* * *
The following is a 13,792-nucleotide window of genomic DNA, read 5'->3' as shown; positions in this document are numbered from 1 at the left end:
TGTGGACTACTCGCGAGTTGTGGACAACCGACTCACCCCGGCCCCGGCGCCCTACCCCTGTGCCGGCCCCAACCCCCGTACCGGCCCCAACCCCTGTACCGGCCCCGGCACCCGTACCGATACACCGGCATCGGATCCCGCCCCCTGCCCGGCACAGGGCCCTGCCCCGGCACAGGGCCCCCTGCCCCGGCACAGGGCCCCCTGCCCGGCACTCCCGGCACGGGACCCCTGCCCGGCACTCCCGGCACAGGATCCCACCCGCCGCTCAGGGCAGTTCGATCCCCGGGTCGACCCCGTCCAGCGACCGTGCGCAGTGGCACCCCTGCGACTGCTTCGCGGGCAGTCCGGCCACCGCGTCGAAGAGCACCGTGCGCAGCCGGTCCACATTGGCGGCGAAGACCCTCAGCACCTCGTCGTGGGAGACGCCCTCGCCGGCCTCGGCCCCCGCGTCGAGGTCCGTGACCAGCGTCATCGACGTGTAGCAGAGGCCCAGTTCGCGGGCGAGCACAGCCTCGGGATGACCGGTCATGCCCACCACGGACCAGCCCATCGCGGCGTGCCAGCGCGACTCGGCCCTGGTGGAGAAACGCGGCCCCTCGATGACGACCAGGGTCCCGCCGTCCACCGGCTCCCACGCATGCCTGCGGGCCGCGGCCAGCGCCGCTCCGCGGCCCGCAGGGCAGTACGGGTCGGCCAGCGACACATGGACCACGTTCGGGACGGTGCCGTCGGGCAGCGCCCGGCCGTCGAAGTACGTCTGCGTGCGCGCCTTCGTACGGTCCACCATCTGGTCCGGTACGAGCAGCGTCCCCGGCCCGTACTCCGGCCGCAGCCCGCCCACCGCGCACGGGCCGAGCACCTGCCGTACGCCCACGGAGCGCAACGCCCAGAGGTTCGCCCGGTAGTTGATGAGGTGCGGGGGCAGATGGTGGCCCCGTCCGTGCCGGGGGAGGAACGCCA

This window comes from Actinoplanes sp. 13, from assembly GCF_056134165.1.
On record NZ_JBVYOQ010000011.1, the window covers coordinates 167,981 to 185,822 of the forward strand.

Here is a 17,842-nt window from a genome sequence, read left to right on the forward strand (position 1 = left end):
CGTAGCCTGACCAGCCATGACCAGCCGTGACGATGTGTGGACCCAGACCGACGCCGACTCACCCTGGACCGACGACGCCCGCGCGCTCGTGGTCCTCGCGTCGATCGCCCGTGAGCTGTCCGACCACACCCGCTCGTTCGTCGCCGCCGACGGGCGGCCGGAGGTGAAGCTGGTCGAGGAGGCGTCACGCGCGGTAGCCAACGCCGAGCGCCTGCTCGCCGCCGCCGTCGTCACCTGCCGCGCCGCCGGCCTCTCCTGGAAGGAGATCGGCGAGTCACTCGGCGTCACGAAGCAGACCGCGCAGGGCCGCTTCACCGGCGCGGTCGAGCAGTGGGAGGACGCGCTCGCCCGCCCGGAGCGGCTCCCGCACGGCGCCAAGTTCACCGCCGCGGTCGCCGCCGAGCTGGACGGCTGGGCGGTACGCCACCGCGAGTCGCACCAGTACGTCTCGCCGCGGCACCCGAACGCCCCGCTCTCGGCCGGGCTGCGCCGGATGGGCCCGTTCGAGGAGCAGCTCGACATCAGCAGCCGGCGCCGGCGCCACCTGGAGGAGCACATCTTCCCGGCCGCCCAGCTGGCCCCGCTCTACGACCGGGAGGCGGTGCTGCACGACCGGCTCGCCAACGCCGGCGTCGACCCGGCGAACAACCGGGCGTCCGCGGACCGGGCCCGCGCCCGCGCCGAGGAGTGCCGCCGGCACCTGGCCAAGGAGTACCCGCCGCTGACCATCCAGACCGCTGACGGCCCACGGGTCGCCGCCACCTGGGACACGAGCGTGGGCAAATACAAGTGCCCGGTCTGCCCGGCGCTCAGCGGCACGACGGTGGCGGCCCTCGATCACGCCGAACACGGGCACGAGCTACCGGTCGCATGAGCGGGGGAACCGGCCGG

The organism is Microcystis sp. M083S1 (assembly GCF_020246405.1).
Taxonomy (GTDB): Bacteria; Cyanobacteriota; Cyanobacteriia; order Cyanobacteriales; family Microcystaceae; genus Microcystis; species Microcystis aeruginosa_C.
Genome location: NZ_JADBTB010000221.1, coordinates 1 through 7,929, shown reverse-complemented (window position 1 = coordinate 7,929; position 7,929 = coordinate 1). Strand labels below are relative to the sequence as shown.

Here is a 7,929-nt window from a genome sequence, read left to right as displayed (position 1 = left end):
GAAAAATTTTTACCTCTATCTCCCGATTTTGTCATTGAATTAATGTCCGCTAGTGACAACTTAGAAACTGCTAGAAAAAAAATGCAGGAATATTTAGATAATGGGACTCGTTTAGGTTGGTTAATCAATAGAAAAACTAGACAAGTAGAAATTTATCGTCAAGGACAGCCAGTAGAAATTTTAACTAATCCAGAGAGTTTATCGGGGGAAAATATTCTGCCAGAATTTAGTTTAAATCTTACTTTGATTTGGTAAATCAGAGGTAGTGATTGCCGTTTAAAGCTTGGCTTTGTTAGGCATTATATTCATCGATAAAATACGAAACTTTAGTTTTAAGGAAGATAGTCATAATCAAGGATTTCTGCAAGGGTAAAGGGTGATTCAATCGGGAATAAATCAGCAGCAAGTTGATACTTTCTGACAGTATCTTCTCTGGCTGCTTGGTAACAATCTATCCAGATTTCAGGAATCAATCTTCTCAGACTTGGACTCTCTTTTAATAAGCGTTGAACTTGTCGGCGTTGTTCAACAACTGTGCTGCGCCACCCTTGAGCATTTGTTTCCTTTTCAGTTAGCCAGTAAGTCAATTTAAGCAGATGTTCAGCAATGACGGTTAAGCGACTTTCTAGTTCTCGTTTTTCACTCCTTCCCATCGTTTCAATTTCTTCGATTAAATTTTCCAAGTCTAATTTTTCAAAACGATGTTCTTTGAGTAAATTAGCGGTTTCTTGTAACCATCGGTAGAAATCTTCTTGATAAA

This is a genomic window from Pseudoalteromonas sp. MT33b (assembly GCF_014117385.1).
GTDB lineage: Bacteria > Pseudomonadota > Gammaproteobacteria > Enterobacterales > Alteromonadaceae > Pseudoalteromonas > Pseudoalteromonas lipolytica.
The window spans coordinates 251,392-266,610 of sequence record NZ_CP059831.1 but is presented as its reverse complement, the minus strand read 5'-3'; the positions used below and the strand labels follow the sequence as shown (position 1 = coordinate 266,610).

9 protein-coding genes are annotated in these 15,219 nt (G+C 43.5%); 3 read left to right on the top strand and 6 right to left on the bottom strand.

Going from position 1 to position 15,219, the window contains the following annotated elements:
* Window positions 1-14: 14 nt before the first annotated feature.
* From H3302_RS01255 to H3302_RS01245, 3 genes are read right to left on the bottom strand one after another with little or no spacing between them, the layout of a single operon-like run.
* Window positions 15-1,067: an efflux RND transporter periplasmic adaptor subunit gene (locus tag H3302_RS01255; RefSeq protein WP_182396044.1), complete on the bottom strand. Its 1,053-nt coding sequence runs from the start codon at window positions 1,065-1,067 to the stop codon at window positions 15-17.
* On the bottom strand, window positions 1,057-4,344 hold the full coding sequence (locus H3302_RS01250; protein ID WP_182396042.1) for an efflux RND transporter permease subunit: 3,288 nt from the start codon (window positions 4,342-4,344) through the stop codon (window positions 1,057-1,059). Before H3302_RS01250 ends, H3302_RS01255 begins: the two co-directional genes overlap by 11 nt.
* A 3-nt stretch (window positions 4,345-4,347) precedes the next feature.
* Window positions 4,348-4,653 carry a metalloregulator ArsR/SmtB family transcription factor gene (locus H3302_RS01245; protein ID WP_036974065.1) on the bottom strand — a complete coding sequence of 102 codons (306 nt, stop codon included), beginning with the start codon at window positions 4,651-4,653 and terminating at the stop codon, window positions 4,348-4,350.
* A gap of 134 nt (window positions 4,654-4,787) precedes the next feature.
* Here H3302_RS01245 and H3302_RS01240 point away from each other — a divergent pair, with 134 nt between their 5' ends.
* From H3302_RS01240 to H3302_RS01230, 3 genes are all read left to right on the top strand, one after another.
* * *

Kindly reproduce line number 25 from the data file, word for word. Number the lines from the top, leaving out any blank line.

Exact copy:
* From H3302_RS01240 to H3302_RS01230, 3 genes are all read left to right on the top strand, one after another.